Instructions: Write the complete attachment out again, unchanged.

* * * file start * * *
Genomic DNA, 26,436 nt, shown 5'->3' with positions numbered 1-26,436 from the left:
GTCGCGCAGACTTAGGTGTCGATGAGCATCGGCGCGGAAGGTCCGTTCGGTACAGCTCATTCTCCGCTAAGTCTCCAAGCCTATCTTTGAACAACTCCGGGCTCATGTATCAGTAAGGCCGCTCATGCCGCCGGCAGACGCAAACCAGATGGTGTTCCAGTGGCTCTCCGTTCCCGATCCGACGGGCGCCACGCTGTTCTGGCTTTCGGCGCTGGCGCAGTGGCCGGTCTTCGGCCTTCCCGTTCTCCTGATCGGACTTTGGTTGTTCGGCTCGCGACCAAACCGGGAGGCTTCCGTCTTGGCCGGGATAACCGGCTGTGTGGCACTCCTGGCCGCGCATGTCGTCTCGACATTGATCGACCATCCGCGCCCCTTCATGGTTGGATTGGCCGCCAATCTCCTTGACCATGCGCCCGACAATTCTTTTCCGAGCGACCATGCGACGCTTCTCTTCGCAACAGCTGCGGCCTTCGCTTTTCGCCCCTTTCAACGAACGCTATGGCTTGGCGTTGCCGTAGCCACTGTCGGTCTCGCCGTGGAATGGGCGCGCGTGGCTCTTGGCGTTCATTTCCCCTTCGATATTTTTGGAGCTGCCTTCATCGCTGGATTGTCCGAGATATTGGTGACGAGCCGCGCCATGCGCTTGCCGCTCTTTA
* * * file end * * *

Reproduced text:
Genomic DNA, 26,436 nt, shown 5'->3' with positions numbered 1-26,436 from the left:
GTCGCGCAGACTTAGGTGTCGATGAGCATCGGCGCGGAAGGTCCGTTCGGTACAGCTCATTCTCCGCTAAGTCTCCAAGCCTATCTTTGAACAACTCCGGGCTCATGTATCAGTAAGGCCGCTCATGCCGCCGGCAGACGCAAACCAGATGGTGTTCCAGTGGCTCTCCGTTCCCGATCCGACGGGCGCCACGCTGTTCTGGCTTTCGGCGCTGGCGCAGTGGCCGGTCTTCGGCCTTCCCGTTCTCCTGATCGGACTTTGGTTGTTCGGCTCGCGACCAAACCGGGAGGCTTCCGTCTTGGCCGGGATAACCGGCTGTGTGGCACTCCTGGCCGCGCATGTCGTCTCGACATTGATCGACCATCCGCGCCCCTTCATGGTTGGATTGGCCGCCAATCTCCTTGACCATGCGCCCGACAATTCTTTTCCGAGCGACCATGCGACGCTTCTCTTCGCAACAGCTGCGGCCTTCGCTTTTCGCCCCTTTCAACGAACGCTATGGCTTGGCGTTGCCGTAGCCACTGTCGGTCTCGCCGTGGAATGGGCGCGCGTGGCTCTTGGCGTTCATTTCCCCTTCGATATTTTTGGAGCTGCCTTCATCGCTGGATTGTCCGAGATATTGGTGACGAGCCGCGCCATGCGCTTGCCGCTCTTTA